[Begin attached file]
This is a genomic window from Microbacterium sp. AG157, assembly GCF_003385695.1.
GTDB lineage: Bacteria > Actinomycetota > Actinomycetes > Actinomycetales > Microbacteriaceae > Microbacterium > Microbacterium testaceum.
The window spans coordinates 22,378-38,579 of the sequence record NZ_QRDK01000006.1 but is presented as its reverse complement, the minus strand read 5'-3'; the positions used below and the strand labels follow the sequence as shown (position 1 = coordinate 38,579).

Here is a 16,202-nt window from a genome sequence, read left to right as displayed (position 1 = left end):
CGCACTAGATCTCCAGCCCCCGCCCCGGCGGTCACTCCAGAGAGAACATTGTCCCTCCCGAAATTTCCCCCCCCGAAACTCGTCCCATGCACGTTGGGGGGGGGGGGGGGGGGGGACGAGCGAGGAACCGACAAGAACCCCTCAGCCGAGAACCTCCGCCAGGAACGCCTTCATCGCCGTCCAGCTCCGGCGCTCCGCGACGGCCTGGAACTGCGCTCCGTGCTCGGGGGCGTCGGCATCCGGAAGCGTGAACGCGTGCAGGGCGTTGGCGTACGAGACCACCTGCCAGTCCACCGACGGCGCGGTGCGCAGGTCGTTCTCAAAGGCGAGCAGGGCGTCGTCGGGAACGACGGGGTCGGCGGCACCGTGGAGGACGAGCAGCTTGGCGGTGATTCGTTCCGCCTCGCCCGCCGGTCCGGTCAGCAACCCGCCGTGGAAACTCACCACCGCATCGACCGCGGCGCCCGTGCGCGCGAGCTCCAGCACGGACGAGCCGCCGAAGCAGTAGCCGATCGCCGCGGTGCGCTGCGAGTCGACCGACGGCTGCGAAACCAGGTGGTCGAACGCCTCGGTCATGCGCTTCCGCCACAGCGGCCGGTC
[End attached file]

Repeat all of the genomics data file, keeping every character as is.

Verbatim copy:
This is a genomic window from Microbacterium sp. AG157, assembly GCF_003385695.1.
GTDB lineage: Bacteria > Actinomycetota > Actinomycetes > Actinomycetales > Microbacteriaceae > Microbacterium > Microbacterium testaceum.
The window spans coordinates 22,378-38,579 of the sequence record NZ_QRDK01000006.1 but is presented as its reverse complement, the minus strand read 5'-3'; the positions used below and the strand labels follow the sequence as shown (position 1 = coordinate 38,579).

Here is a 16,202-nt window from a genome sequence, read left to right as displayed (position 1 = left end):
CGCACTAGATCTCCAGCCCCCGCCCCGGCGGTCACTCCAGAGAGAACATTGTCCCTCCCGAAATTTCCCCCCCCGAAACTCGTCCCATGCACGTTGGGGGGGGGGGGGGGGGGGGACGAGCGAGGAACCGACAAGAACCCCTCAGCCGAGAACCTCCGCCAGGAACGCCTTCATCGCCGTCCAGCTCCGGCGCTCCGCGACGGCCTGGAACTGCGCTCCGTGCTCGGGGGCGTCGGCATCCGGAAGCGTGAACGCGTGCAGGGCGTTGGCGTACGAGACCACCTGCCAGTCCACCGACGGCGCGGTGCGCAGGTCGTTCTCAAAGGCGAGCAGGGCGTCGTCGGGAACGACGGGGTCGGCGGCACCGTGGAGGACGAGCAGCTTGGCGGTGATTCGTTCCGCCTCGCCCGCCGGTCCGGTCAGCAACCCGCCGTGGAAACTCACCACCGCATCGACCGCGGCGCCCGTGCGCGCGAGCTCCAGCACGGACGAGCCGCCGAAGCAGTAGCCGATCGCCGCGGTGCGCTGCGAGTCGACCGACGGCTGCGAAACCAGGTGGTCGAACGCCTCGGTCATGCGCTTCCGCCACAGCGGCCGGTC